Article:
Few programs available on campus
It’s no secret to faculty that some of their students are troubled, at-risk or have criminal records. The problem is that they aren’t told who they are.
Surge of at-risk students
“I don’t know how many of my students were in the prison system, but we need to be aware of that so we can know how to work with them,” said Gabriella Jones, a Long Beach City College instructor.
Faculty report that the surge in these students is due in part to faulty and ineffective “Zero Tolerance” policies in the nation’s schools that have resulted in a disproportionate number of students of color moving from the school house to the jailhouse, often for misbehavior or minor offenses. Then too, with California under orders to relieve overcrowded prisons, more and more non-violent offenders may be headed to community college.
With national attention focused on the problem, the hope is that prevention and intervention programs begin to replace unnecessary suspension and expulsions. Nevertheless, that may not stem the tide of at-risk students who are enrolling in community colleges in order to seek a second chance. The problem is further compounded by the fact that there are few programs in place to support these students and that by law, faculty aren’t told who these students are.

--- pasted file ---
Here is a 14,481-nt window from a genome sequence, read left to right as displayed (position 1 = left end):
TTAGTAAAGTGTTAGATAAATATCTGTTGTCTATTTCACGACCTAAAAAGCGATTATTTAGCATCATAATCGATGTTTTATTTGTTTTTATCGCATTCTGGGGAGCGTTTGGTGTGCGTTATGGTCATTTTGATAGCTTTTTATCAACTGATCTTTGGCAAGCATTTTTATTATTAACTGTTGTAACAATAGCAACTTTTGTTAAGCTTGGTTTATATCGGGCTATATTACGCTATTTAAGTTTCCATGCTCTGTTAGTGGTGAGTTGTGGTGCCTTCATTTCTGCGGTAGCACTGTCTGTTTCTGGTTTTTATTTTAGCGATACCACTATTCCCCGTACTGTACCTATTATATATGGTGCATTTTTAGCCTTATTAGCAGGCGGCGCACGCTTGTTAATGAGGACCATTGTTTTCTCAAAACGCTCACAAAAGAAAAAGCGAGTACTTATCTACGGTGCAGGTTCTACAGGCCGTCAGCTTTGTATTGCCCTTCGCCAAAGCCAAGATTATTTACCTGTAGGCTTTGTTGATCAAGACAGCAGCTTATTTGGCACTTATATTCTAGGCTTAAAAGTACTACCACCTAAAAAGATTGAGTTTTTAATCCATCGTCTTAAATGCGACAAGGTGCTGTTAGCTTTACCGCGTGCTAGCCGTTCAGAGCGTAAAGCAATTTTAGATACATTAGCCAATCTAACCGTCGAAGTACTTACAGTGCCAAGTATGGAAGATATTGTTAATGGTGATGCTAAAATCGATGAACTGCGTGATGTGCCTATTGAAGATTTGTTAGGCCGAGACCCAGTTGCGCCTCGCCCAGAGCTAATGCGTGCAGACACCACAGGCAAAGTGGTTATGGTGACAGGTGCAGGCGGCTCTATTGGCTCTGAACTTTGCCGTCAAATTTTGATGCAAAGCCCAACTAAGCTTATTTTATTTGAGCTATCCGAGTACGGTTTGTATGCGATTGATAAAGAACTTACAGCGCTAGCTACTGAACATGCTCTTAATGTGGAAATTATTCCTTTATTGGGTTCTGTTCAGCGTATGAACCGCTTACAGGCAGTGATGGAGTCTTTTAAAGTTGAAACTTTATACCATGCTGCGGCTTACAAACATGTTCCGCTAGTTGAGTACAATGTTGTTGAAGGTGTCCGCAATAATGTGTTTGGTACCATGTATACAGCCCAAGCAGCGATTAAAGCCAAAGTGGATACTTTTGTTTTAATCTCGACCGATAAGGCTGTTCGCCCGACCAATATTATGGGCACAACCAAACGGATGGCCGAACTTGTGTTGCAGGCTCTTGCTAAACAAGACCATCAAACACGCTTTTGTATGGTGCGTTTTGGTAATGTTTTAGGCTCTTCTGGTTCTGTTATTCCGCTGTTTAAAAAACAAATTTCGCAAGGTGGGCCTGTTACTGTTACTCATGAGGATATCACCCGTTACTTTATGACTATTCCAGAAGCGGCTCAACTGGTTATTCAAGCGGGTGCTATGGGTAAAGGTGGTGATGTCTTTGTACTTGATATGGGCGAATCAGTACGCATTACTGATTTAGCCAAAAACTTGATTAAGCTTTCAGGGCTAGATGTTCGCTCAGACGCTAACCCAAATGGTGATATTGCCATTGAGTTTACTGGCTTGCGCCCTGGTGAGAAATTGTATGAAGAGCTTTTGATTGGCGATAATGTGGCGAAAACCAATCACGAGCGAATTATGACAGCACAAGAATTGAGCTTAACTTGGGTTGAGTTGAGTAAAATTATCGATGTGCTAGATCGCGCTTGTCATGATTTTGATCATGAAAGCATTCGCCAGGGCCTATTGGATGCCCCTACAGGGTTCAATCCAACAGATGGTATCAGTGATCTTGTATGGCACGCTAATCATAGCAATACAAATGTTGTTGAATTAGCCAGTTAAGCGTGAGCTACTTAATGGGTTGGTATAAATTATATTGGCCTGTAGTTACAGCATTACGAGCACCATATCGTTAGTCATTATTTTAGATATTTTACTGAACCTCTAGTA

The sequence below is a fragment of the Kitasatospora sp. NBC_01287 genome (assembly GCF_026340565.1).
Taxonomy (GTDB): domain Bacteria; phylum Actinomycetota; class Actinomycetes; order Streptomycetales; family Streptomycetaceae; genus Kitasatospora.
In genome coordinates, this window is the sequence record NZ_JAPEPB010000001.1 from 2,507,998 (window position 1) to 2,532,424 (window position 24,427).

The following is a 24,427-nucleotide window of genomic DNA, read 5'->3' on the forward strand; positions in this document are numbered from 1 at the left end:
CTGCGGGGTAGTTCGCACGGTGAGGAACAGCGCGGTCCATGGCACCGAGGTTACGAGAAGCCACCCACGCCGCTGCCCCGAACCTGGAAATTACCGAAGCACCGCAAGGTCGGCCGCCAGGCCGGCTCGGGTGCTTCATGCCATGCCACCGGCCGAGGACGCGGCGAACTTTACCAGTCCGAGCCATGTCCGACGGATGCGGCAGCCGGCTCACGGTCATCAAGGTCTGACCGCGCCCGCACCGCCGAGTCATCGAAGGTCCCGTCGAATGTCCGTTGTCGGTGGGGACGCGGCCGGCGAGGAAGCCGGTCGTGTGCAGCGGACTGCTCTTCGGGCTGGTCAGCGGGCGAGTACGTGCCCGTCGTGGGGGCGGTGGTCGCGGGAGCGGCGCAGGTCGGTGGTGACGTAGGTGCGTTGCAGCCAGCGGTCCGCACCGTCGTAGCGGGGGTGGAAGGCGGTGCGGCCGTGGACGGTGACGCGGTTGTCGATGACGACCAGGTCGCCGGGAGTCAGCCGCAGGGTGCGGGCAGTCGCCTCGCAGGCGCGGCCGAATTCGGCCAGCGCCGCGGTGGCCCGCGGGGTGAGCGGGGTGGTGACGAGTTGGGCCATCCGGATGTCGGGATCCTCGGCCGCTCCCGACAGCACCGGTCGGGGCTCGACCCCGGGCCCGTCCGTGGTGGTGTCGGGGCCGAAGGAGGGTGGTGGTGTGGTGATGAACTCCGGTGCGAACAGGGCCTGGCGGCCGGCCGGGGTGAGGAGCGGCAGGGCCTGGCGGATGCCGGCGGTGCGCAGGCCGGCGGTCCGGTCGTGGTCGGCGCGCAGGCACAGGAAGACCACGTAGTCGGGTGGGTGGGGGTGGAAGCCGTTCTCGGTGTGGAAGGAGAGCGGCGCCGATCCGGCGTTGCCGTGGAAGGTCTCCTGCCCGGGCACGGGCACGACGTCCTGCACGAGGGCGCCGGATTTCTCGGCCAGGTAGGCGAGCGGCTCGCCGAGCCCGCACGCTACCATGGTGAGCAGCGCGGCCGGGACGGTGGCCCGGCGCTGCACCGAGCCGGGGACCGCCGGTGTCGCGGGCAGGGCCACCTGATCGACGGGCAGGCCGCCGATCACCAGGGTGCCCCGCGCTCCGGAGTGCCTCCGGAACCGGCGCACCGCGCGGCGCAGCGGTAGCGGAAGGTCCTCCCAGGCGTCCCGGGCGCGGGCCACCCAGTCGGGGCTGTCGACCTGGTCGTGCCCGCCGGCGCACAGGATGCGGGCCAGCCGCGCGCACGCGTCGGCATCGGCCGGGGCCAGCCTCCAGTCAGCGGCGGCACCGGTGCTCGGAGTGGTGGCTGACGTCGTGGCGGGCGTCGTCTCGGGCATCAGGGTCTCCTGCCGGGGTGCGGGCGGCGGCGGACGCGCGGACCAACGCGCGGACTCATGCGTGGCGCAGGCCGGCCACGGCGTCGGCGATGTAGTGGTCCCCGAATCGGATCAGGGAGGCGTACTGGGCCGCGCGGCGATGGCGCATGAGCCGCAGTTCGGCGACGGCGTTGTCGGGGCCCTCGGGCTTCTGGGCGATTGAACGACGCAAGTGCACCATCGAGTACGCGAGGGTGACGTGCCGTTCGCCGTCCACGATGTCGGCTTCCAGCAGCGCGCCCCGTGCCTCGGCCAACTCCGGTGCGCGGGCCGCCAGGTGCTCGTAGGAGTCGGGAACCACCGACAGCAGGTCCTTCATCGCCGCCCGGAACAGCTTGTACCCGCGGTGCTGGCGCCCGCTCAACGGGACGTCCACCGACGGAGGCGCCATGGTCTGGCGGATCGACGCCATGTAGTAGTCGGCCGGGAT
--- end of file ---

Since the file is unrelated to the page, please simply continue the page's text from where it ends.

Yet, challenges are likely to remain within community colleges, for faculty as well as students. Although there are no official numbers available from the Chancellor’s Office, faculty can assume that there are students entering community college who have been incarcerated and may exhibit less than stellar classroom behavior. Faculty are often not told of their students’ records since the information is not required or may have been expunged.
Currently the number of community college programs focused on formerly incarcerated students is limited and offered primarily through EOPS. City College of San Francisco offers the Second Chance Program which is designed to recruit, enroll and support formerly incarcerated students. Santa Barbara City College also offers some small pilot programs, including a six-week summer bridge program for reentry students.
Leah Halper, past president of the Gavilan College Faculty Association, is hopeful such a program will be developed on her campus within the next year. She noted that one former inmate she had as a student (see story below) was all ready to start a campus internship when a staff member noticed on a form that he had a criminal record and denied his application.
“In some ways, it was the perfect problem to have because it prompted people at the highest level to get involved and to change that policy. We then found a couple of agencies who would work with these students, which is important because we are the place where people can get a second chance,” Halper said.